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Expected readiness, paint readiness


jp_beaudry's Avatar
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Join Date: Nov 2007
Posts: 56
MA

01-17-15, 02:16 PM   #1  
Expected readiness, paint readiness

Hi all,

Looking for a bit of advice to help frame expectations in the following context: several hundred square feet of finished but old gypsum ceilings and walls were re-covered (gone over) with blue board and diamond finish type plaster (like unibond, usg, I dunno) by professionals. To highlight scale, it took a full day to hang and a full day to plaster.

1. How close to paint-ready should one expect the result to be?
2. How would you define "paint preparation" from there on?
3. Are the following defects expected: several feet of mesh tape partially showing to the touch (not just to the eye) in the ceiling-wall joint, a few 6 inch+ long ridges in the middle of flat surfaces, rough surfaces near triple corners (e.g. two walls and the floor). All these defects would be obvious once painted if left as-is.

I'm trying to understand where the plasterer's work ends and where the painter takes over in a typical General Contractor-led environment.

Thanks in advance for your thoughts on what you've seen.

 
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marksr's Avatar
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Join Date: Mar 2005
Posts: 42,809
TN

01-17-15, 02:26 PM   #2  
When the plasterer is done - the walls/ceilings should be ready for primer and paint!

Plaster is consider a finer finish than just drywall and should look nice. I don't mind doing a little touch up or minor sanding to facilitate the job but there is no reason for the painter to do the plaster work - that's what you paid the plaster guy to do!


retired painter/contractor avid DIYer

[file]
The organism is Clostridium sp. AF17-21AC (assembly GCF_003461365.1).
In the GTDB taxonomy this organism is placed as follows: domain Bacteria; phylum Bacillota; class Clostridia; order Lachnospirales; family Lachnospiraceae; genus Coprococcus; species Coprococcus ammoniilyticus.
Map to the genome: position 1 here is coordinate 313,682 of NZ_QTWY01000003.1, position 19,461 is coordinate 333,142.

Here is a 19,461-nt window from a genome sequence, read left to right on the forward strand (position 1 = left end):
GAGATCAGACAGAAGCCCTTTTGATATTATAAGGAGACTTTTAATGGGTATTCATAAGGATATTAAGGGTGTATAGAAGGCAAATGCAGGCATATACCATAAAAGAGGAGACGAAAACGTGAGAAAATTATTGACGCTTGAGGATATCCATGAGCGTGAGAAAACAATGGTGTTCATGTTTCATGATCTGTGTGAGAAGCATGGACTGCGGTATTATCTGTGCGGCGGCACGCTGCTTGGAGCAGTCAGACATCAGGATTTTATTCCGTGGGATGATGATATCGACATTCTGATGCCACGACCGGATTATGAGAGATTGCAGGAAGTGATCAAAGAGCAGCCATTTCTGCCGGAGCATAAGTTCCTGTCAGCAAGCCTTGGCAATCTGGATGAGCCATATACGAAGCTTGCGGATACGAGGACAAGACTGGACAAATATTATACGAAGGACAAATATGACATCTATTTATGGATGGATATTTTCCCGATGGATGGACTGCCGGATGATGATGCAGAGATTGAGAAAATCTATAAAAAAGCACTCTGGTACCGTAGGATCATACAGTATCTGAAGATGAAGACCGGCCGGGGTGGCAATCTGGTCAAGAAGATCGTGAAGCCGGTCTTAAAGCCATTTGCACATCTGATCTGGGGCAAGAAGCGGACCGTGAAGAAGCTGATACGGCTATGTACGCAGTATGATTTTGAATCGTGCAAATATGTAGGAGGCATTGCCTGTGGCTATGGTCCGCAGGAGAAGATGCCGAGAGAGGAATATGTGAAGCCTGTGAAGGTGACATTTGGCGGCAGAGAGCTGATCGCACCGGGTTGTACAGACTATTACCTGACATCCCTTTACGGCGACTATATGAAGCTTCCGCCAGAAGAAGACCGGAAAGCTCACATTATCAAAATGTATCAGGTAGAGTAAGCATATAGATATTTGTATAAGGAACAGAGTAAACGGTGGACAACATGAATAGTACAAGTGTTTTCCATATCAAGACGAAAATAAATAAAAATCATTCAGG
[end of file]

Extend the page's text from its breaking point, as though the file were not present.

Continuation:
calvert's Avatar
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Join Date: Jan 2014
Posts: 466
PA

01-17-15, 05:46 PM   #3  
It would not be unusual to have a few touch ups but not the kinds of things you are talking about. Certainly no mesh tape showing, no rough corners.

The bad thing about plaster, especially one coat systems, is they are not really very conducive to patching or resurfacing with the materials that were used in the first try. I mean, applying one coat material over the original material doesn't really work very well. The repairs should be made with spackling paste or some other fine bodied material. Sanding one coat finishes is usually not very easy either, they tend to be quite hard.

It could be the plaster used was somewhat dated material and the installer didn't have enough time to properly work the mix to the desired result. But that is certainly his issue, not yours.

I would be speaking to the CM about having the plastering sub come back or inform him there will be a back charge for your efforts.

I have done many plaster jobs (one coat veneer is my least favorite) but I have always worked with the painter to review work and make any touch ups before they take over.

 
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